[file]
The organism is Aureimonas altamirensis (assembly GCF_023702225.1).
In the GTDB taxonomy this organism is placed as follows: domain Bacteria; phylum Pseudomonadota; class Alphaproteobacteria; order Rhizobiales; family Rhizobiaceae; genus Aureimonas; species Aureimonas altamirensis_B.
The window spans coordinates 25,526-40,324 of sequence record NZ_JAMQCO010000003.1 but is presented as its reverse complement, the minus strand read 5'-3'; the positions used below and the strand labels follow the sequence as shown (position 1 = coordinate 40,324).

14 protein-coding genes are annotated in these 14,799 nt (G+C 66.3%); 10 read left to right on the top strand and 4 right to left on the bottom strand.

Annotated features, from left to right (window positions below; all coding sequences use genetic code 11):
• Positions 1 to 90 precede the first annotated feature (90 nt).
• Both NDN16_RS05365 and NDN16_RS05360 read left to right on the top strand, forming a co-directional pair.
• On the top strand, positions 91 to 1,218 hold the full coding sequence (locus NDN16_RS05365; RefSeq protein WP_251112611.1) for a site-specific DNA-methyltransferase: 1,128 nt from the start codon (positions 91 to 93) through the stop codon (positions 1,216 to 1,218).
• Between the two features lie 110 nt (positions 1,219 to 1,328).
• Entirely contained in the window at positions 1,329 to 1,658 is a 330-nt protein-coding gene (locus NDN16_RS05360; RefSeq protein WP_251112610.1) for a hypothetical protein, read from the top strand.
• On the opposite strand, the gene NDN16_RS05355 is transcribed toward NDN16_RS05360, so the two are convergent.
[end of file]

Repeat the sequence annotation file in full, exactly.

The organism is Aureimonas altamirensis (assembly GCF_023702225.1).
In the GTDB taxonomy this organism is placed as follows: domain Bacteria; phylum Pseudomonadota; class Alphaproteobacteria; order Rhizobiales; family Rhizobiaceae; genus Aureimonas; species Aureimonas altamirensis_B.
The window spans coordinates 25,526-40,324 of sequence record NZ_JAMQCO010000003.1 but is presented as its reverse complement, the minus strand read 5'-3'; the positions used below and the strand labels follow the sequence as shown (position 1 = coordinate 40,324).

14 protein-coding genes are annotated in these 14,799 nt (G+C 66.3%); 10 read left to right on the top strand and 4 right to left on the bottom strand.

Annotated features, from left to right (window positions below; all coding sequences use genetic code 11):
• Positions 1 to 90 precede the first annotated feature (90 nt).
• Both NDN16_RS05365 and NDN16_RS05360 read left to right on the top strand, forming a co-directional pair.
• On the top strand, positions 91 to 1,218 hold the full coding sequence (locus NDN16_RS05365; RefSeq protein WP_251112611.1) for a site-specific DNA-methyltransferase: 1,128 nt from the start codon (positions 91 to 93) through the stop codon (positions 1,216 to 1,218).
• Between the two features lie 110 nt (positions 1,219 to 1,328).
• Entirely contained in the window at positions 1,329 to 1,658 is a 330-nt protein-coding gene (locus NDN16_RS05360; RefSeq protein WP_251112610.1) for a hypothetical protein, read from the top strand.
• On the opposite strand, the gene NDN16_RS05355 is transcribed toward NDN16_RS05360, so the two are convergent.